The Ford Motor Company's announcement today that it plans to sell or close its eastside Indianapolis steering gear plant by 2008 could put 2,200 auto workers out of a job. And that's not counting the ripple effect of job losses among the plant's auto parts suppliers in Indiana. That will essentially erase the job gains the state expects to make from the new Honda plant in Greensburg.
Unfortunately, this seems to be the pattern in Indiana. Every gain the state makes in the manufacturing sector is offset by layoffs and closing at older manufacturing facilities. This is reflected in Indiana's unemployment rate, which has been consistently running higher than the national average as of late.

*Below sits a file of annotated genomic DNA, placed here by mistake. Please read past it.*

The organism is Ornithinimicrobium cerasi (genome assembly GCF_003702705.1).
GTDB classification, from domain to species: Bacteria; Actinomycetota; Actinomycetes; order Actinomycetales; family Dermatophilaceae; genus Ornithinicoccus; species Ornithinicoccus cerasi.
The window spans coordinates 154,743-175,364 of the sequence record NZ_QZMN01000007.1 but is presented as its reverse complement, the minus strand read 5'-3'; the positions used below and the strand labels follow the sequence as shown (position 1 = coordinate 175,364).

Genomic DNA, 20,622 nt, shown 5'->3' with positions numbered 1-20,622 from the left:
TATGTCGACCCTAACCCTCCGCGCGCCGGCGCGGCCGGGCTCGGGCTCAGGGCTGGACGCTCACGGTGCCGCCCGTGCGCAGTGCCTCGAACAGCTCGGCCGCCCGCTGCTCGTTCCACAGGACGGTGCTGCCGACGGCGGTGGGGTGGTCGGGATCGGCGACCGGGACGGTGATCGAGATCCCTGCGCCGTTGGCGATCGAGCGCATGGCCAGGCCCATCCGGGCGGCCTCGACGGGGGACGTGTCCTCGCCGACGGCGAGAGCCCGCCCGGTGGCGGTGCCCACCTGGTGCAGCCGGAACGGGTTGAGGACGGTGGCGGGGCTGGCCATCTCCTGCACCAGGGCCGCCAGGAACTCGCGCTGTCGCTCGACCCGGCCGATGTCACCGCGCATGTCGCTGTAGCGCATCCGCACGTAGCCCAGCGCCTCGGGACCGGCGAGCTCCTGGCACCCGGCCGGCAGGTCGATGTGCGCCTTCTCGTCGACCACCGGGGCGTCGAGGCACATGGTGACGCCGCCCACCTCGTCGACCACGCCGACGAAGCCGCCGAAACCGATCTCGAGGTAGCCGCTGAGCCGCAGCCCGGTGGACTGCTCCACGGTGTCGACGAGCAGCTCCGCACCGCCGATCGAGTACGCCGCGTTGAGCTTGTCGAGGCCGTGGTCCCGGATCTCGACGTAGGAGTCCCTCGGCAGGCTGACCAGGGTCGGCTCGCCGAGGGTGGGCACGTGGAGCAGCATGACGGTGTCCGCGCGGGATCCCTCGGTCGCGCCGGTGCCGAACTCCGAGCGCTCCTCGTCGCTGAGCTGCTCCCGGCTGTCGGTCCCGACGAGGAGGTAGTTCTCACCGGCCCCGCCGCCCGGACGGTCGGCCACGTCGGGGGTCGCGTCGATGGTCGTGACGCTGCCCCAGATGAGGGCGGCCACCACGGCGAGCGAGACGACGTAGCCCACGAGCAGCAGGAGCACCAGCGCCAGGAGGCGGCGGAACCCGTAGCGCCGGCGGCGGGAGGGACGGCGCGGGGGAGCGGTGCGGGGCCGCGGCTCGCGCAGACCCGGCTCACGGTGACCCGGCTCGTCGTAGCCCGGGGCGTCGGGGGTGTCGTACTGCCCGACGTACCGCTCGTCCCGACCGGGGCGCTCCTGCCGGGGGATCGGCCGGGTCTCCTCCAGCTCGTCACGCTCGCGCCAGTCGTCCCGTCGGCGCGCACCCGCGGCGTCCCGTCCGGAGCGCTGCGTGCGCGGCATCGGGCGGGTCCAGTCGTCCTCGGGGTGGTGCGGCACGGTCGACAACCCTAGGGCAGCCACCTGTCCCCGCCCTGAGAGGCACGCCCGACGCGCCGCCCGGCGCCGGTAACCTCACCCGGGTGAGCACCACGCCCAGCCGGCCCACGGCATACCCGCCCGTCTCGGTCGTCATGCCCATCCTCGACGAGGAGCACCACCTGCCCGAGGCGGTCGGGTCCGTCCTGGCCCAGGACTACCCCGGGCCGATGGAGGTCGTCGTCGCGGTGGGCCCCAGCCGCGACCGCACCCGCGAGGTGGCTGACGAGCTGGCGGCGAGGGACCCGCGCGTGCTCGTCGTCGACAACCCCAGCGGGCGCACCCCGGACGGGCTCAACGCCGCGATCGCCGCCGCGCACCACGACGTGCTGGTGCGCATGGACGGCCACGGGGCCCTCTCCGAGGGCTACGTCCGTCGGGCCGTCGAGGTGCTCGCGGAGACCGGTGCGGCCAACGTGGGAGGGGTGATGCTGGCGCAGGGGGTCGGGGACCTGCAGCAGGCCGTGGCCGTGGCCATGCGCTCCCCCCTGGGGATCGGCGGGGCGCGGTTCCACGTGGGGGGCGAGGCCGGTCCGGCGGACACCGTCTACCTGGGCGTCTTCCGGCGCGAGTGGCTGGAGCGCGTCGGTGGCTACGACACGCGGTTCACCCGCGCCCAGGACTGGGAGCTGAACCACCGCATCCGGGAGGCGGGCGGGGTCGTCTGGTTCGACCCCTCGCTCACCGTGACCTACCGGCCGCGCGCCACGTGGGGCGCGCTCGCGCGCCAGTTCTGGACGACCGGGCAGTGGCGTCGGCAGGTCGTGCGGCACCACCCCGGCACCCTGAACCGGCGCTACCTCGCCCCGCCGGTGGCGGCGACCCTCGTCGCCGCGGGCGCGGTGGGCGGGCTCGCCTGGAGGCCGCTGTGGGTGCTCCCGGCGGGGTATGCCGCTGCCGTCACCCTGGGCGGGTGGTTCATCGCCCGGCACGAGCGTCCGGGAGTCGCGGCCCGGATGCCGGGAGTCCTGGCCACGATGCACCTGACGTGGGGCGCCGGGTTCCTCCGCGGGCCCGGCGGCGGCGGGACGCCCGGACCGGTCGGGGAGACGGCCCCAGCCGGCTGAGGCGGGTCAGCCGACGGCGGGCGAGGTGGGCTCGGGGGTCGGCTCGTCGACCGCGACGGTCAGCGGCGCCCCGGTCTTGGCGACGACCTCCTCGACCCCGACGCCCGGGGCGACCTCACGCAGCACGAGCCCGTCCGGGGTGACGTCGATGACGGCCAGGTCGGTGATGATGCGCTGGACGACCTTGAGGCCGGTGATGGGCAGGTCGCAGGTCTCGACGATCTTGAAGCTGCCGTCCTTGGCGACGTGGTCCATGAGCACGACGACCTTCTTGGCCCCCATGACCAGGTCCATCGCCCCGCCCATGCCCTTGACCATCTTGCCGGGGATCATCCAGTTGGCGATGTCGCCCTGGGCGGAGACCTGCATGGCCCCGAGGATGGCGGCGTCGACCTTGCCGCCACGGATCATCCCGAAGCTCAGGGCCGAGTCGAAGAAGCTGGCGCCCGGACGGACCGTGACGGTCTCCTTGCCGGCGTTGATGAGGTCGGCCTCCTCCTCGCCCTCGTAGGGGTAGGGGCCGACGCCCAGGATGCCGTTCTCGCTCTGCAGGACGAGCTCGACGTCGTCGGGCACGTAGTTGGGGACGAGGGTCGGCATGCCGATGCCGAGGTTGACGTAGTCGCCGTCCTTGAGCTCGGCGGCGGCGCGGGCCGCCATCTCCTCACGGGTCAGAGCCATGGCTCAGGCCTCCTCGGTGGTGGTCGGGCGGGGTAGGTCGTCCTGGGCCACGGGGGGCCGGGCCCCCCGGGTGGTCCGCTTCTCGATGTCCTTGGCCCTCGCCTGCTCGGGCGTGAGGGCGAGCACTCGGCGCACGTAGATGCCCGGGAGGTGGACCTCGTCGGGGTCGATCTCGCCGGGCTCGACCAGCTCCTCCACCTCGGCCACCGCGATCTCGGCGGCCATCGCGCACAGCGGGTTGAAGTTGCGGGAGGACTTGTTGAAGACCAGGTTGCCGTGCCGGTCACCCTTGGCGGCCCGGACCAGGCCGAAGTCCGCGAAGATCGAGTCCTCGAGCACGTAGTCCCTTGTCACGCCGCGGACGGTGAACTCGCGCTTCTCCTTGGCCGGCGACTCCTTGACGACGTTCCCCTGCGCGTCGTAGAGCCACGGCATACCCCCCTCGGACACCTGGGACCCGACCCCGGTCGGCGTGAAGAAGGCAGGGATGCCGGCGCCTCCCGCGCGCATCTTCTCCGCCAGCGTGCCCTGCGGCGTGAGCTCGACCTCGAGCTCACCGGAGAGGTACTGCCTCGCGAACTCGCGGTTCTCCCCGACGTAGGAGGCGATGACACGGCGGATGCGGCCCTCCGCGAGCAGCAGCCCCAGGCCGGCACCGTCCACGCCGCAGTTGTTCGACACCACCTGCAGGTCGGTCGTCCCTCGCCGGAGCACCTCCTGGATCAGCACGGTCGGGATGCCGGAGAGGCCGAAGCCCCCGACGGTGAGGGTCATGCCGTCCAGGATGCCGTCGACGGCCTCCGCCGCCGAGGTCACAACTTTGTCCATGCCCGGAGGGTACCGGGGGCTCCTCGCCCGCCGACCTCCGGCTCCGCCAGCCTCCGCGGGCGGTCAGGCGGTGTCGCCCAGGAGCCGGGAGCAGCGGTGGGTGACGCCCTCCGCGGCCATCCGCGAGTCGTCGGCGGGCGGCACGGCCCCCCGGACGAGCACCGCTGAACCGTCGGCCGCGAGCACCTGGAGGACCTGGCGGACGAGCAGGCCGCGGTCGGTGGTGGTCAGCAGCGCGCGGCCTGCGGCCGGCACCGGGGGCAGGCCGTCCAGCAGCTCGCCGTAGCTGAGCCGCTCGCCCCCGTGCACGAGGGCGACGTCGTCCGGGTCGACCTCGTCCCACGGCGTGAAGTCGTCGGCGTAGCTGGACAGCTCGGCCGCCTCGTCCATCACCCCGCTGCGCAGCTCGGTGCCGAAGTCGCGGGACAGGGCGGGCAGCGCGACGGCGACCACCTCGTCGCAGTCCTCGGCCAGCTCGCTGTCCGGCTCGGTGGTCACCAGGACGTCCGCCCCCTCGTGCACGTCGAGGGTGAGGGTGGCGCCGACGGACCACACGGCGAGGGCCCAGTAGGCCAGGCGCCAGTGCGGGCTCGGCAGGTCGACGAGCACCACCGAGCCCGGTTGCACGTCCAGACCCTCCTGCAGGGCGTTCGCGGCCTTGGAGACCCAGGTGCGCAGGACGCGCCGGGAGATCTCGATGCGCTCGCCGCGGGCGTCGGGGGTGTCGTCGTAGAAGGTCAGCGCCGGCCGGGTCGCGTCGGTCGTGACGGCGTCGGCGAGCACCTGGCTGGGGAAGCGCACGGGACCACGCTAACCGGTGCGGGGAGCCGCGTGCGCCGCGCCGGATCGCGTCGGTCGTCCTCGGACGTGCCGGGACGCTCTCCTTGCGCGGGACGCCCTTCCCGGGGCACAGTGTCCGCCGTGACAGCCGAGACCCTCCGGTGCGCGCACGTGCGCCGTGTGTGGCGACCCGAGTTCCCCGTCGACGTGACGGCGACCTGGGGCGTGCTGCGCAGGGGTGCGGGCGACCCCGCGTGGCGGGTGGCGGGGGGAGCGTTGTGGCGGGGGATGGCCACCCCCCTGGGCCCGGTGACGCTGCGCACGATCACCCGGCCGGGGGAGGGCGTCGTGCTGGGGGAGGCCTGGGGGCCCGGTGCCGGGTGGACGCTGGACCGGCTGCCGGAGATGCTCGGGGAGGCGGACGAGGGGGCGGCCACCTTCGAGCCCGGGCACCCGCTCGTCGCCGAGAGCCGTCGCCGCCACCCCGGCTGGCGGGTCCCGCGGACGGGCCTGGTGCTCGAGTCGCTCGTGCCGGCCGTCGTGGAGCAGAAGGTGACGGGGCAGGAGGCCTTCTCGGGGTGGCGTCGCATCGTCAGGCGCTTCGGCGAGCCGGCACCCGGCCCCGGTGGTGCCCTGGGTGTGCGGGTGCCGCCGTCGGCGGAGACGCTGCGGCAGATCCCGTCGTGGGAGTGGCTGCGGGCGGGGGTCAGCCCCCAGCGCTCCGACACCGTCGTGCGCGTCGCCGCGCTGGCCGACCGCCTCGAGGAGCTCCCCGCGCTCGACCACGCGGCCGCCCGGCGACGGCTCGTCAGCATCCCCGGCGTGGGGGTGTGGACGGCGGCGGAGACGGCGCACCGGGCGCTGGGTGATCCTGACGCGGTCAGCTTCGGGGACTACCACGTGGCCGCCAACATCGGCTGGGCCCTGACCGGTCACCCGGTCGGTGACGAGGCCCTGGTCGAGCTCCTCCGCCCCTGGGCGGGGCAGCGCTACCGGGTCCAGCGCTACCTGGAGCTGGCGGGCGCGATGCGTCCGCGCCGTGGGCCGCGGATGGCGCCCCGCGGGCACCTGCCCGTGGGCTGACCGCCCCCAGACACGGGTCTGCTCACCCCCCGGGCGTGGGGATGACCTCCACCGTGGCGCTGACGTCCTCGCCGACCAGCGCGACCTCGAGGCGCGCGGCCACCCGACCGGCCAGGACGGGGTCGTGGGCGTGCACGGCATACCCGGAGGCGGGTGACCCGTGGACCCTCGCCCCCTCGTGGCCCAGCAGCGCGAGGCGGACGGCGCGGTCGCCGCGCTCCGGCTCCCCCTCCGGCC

The HOnda pickup, like the southwest Indiana Toyota jobs, are apparently going to be state of the art automotive technology.
Ford, and GM-Chrysler, have been caught like pipeline companies and electric utilities--reaping profits in the post-Reagan era, and failing to properly invest in a different kind of workforce, and a different kind of mechanization.
Ford's current moves are troublesome, but gutsy.
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